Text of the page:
What do you really feel about your job?

In recent research conducted by Leadership Management Australasia, nearly 4000 respondents in Australia and New Zealand were asked how they felt about their jobs. The survey revealed more than 60% of the workforce either hated their jobs or didn’t care about their work, as long as they got paid. It showed nearly half were considering looking for a new job while 62% either hated or were ambivalent about their work. (Source: APN).

What this shows are large numbers of employees who aren’t committed to their organisation or the work they do. They’re not engaged, in other words. The Chartered Institute for Professional Development (CIPD) defined employee engagement as a combination of commitment to the organisation and its values, plus a willingness to help out colleagues. And the interesting thing with engagement is that it is a discretionary activity, it cannot be required by an employer. It is highly desirable to have, but it cannot be forced. And therein lies the problem. Employers want employees who are committed, care about their work and will do their best so the organisation meets its goals. Employees want jobs that are meaningful, fulfilling and meet their needs.

All of which begs the question: what can employers do to create an environment that encourages engagement? And by the same token, what can ambivalent or care less individual employees do, to change their situation?

Employers can:

  • have genuine corporate values that are well imbedded in the organisation and consistently evident in the behaviours of all leaders, all managers and all staff. Why? Some organisations have documented organisational values that aren’t worth the paper they’re written on. They’re a sham, almost everyone in the organisation knows it and consequently, some of the behaviours and the culture within the workplace, turns people off.
  • show ethical leadership and actively demonstrate it, with integrity, with consistency, with professionalism. Why? If an employer delivers on their promises and their actions meet employees’ expectations, employees trust the employer. Trustworthy actions reinforce employees’ sense of fair play and create a “positive ‘psychological contract’ – an unwritten mutual obligation – between employer and employee”. (CIDP, 2009). Retrieved 11/07/2011 from http://www.hrreview.co.uk/analysis/analysis-health-safety/employee-engagement.
  • foster organisational citizenship, the tendency for people at work to help each other out and put in extra time and effort when required. Why? Employees who feel connected to others at work and have friends at work, are more likely to want to make a meaningful contribution to the organisation.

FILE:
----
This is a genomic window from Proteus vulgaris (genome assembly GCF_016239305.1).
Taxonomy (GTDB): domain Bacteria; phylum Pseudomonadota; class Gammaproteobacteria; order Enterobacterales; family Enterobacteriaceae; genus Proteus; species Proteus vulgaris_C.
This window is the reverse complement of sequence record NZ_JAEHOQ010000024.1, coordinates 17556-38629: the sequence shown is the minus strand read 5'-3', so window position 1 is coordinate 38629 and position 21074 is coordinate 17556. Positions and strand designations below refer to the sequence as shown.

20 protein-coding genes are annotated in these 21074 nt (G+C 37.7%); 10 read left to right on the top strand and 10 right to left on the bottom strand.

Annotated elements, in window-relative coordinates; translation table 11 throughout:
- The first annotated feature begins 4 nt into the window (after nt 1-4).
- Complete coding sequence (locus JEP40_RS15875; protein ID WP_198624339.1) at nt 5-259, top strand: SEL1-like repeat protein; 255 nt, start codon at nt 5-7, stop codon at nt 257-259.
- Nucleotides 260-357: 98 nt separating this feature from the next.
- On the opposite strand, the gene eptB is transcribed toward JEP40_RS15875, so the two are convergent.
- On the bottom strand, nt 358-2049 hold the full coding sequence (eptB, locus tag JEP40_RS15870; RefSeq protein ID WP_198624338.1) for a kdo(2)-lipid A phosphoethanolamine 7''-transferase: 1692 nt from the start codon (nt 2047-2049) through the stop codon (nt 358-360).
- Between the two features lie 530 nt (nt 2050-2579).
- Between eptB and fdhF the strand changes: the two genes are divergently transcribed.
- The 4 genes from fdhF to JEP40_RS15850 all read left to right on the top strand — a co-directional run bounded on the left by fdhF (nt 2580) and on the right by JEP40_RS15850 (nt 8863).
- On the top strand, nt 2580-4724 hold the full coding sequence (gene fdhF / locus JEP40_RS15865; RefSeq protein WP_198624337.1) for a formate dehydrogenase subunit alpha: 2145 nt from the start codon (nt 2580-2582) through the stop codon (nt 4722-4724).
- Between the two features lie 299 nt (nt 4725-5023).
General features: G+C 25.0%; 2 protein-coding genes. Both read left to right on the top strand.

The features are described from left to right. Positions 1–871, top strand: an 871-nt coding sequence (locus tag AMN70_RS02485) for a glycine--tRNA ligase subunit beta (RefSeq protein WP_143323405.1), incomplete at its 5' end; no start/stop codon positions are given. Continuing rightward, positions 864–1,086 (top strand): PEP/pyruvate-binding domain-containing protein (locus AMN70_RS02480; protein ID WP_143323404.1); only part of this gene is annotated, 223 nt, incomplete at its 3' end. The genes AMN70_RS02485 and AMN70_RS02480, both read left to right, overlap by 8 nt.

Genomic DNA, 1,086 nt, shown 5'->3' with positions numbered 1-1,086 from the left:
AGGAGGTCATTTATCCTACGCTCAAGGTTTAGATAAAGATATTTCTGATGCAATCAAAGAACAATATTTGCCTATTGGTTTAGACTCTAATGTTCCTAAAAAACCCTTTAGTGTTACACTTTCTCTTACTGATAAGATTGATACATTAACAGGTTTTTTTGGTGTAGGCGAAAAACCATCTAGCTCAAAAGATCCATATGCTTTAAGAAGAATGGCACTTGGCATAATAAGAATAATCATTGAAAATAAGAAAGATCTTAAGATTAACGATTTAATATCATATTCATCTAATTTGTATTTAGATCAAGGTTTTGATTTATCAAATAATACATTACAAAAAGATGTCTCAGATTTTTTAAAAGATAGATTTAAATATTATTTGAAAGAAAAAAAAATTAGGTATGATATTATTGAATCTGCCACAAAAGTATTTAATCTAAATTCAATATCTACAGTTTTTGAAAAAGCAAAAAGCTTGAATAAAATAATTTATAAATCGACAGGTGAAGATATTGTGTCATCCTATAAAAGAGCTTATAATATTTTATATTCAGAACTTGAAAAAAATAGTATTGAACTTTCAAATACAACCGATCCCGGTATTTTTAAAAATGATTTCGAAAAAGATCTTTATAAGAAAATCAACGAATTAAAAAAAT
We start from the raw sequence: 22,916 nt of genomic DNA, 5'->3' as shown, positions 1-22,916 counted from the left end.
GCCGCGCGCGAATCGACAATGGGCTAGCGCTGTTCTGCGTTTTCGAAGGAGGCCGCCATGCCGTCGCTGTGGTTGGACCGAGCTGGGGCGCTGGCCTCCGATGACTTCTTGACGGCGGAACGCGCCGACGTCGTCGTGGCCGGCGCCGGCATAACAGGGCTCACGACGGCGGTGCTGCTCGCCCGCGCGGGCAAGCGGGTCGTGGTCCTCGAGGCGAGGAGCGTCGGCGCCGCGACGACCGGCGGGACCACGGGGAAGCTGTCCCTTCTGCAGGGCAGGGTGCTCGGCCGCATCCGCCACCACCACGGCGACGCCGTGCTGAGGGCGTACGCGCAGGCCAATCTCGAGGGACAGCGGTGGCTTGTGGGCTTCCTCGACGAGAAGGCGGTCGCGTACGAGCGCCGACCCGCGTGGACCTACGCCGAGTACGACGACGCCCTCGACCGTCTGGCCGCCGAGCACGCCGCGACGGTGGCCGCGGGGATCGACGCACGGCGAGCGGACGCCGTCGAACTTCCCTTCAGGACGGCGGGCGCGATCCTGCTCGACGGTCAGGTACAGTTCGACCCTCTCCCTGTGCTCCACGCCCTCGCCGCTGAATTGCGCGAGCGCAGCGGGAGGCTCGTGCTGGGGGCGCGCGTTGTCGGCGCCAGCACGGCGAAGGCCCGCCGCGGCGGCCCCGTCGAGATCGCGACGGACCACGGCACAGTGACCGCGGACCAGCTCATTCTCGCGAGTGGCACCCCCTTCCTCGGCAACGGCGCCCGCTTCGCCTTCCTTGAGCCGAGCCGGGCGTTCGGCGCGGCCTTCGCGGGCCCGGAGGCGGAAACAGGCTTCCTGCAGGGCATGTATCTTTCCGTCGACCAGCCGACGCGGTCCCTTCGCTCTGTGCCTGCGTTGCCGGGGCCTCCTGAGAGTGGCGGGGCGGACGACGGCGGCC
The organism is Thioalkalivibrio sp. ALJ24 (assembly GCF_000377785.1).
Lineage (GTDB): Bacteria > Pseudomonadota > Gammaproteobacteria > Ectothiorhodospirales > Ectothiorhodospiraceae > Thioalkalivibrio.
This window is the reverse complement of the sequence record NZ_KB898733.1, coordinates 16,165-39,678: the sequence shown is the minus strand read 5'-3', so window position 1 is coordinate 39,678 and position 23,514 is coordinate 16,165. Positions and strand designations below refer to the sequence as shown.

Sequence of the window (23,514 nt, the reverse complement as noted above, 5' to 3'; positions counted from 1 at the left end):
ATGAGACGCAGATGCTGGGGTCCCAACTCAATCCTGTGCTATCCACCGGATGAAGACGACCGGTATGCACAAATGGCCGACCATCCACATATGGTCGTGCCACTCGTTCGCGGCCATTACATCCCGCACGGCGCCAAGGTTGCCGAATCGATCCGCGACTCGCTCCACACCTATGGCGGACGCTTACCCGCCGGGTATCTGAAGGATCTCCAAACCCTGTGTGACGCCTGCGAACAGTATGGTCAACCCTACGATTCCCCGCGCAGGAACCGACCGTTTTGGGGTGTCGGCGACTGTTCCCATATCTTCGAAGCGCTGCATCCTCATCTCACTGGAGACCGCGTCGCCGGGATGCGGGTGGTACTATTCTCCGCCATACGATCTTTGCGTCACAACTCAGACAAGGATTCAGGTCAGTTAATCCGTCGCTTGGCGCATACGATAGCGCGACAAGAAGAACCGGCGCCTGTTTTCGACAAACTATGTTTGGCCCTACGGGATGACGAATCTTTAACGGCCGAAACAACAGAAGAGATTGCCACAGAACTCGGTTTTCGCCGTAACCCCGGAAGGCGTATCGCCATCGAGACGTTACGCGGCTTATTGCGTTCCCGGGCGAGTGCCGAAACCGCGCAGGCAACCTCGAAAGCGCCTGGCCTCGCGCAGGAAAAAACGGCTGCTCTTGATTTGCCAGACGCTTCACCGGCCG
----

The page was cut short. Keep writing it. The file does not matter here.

• communicate with employees in a timely way using various communication channels. It is the employees’ responsibility to access the information given.
  • use human resources systems to enable HR practitioners or managers to have meaningful discussions with employees about their level of engagement with their role and the organisation. For this to occur, it requires high levels of trust between managers and their employees; and an organisational culture that provides a positive, supportive and enabling workplace. Why? For an organisation to be fully productive, it requires fully engaged, committed employees. If employees aren’t engaged, they need support to either be reengaged, leave their particular role or leave the organisation completely.

Individual employees can:

  • work on their inner self. This requires understanding their interests, motivators, demotivators and strengths; their core values, passions, fears, insecurities and tolerations; their self-sabotaging habits, thought patterns, emotional intelligence and their personality type. Why? Self awareness and self understanding is critical for individuals who want to know themselves and discover the work and environments that enable them to be their very best.
  • take personal responsibility for themselves and their situation. Why? An organisation can only do so much to make the environment conducive, supportive and attractive to employees. There may be limited opportunities to expand or enhance existing roles or create new ones. If, despite some changes, an employee is still unhappy, under-engaged or bored, they are responsible for the next step. They need to take control of their situation and make some decisions. If they stay in a role when they’ve mentally left the job or are unhappy in it, it will cause harm – eventually, their physical, mental, emotional and spiritual health suffers.

In an ideal world, all workplaces would be values-led, ethical, vibrant, energized, productive and happy places, staffed only with keen, passionate and committed employees. Our reality may be very different. A number of workplaces today don’t reflect these ideals and neither do a number of employees.

It doesn’t have to be this way. The future can be different. It starts with every employer and every employee, everywhere, today. ©

Sue Dwan, Dwan & Associates

12 July 2011 ©

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